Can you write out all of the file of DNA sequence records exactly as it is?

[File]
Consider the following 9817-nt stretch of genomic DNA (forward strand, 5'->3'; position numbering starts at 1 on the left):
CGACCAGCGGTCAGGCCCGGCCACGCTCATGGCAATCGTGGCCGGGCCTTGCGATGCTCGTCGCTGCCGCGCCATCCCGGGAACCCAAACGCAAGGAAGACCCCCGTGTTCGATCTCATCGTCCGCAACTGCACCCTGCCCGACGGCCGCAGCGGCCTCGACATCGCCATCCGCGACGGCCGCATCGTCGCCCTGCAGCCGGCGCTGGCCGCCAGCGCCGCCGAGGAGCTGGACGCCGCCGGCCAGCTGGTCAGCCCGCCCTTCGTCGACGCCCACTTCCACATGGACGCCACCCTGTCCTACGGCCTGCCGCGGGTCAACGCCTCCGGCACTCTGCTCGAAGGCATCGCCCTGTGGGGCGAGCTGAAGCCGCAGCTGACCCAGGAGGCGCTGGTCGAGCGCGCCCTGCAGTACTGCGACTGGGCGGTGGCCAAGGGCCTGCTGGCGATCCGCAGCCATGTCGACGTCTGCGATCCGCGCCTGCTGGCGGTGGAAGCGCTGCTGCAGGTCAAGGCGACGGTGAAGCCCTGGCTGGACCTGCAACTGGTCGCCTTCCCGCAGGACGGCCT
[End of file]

Consider the following 9817-nt stretch of genomic DNA (forward strand, 5'->3'; position numbering starts at 1 on the left):
CGACCAGCGGTCAGGCCCGGCCACGCTCATGGCAATCGTGGCCGGGCCTTGCGATGCTCGTCGCTGCCGCGCCATCCCGGGAACCCAAACGCAAGGAAGACCCCCGTGTTCGATCTCATCGTCCGCAACTGCACCCTGCCCGACGGCCGCAGCGGCCTCGACATCGCCATCCGCGACGGCCGCATCGTCGCCCTGCAGCCGGCGCTGGCCGCCAGCGCCGCCGAGGAGCTGGACGCCGCCGGCCAGCTGGTCAGCCCGCCCTTCGTCGACGCCCACTTCCACATGGACGCCACCCTGTCCTACGGCCTGCCGCGGGTCAACGCCTCCGGCACTCTGCTCGAAGGCATCGCCCTGTGGGGCGAGCTGAAGCCGCAGCTGACCCAGGAGGCGCTGGTCGAGCGCGCCCTGCAGTACTGCGACTGGGCGGTGGCCAAGGGCCTGCTGGCGATCCGCAGCCATGTCGACGTCTGCGATCCGCGCCTGCTGGCGGTGGAAGCGCTGCTGCAGGTCAAGGCGACGGTGAAGCCCTGGCTGGACCTGCAACTGGTCGCCTTCCCGCAGGACGGCCT